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Incorrect colors in Mac OS X 10.3.x: More solutions

Incorrect colors in Mac OS X 10.3.x: More solutions

We continue to investigate issues with strange on screen colors and artifacts that begin only after installing Mac OS X 10.3. Specifically the issue usually manifests as pink or purple hues in areas that should be gray, including Finder window elements, icons, the Dock, and more. As of now, it seems that both ATI and NVidia graphics cards are involved in situations where the problem is occurring.

As we continue an attempt to isolate the exact causes of this issue, we have received a few solutions that have worked on an individual basis:

Creating a new user account James Coyle reports the creating a new user account (via the "Accounts" pane in System Preferences) resolved the strange colors:

"I've deleted every preference I can think of related to displays and tried to recalibrate her monitor over and over, each time creating a new profile. and nothing takes care of the problem in this one account. The 'fix' is to create a new user account and use it. [...] I have a feeling there's some sort of invisible file related to the account which has become corrupted."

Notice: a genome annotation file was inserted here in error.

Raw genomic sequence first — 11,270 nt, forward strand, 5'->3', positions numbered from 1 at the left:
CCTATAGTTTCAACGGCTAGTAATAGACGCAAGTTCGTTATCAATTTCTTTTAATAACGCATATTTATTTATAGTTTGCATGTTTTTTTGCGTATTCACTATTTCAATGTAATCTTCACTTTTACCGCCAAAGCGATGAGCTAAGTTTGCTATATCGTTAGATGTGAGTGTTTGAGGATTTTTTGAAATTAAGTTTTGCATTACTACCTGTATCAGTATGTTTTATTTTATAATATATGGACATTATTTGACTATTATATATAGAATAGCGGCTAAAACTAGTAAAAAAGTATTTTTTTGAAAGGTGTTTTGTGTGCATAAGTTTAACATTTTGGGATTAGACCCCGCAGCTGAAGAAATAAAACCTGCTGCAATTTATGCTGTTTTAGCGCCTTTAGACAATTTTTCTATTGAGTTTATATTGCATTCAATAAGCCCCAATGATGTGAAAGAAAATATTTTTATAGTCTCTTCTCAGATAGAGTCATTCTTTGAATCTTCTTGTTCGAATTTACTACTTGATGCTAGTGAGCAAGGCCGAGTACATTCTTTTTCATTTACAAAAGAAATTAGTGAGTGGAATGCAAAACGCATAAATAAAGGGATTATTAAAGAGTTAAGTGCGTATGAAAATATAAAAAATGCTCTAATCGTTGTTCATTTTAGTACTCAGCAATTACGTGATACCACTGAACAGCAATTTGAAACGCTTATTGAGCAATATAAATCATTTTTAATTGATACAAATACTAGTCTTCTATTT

Clearing caches MacFixIt reader Ed reports that using a utility like Panther Cache Cleaner, then restarting restored correct coloration:

"After reading the issue, I recall having a problem after updating to 10.3.2 (from 10.3.1) on a G4, nVidia4MX and Samsung 210T LCD display (via DVI). I found (after rebooting when finished downloading the last update) that the wavey, blue background (default) had shimmering pink pastel highlights. Nothing I could do (at first) would get rid of them. I tried single-user boot mode (fsck), OpenFirmware reset, permission rebuilding but nothing worked. Then I tried Panther Cache Cleaner and after restarting, the problem was gone!"

sRGB profile and resetting nvram Muz Muzik's two-step process
  • Use as display profile sRGB profile. (Dont use your default monitor profile..)
  • Go to Open Firmware and reset nvram.

Apple outlines how to reset NVRAM and PRAM in article #2238.

  • Panther Cache Cleaner
  • #2238
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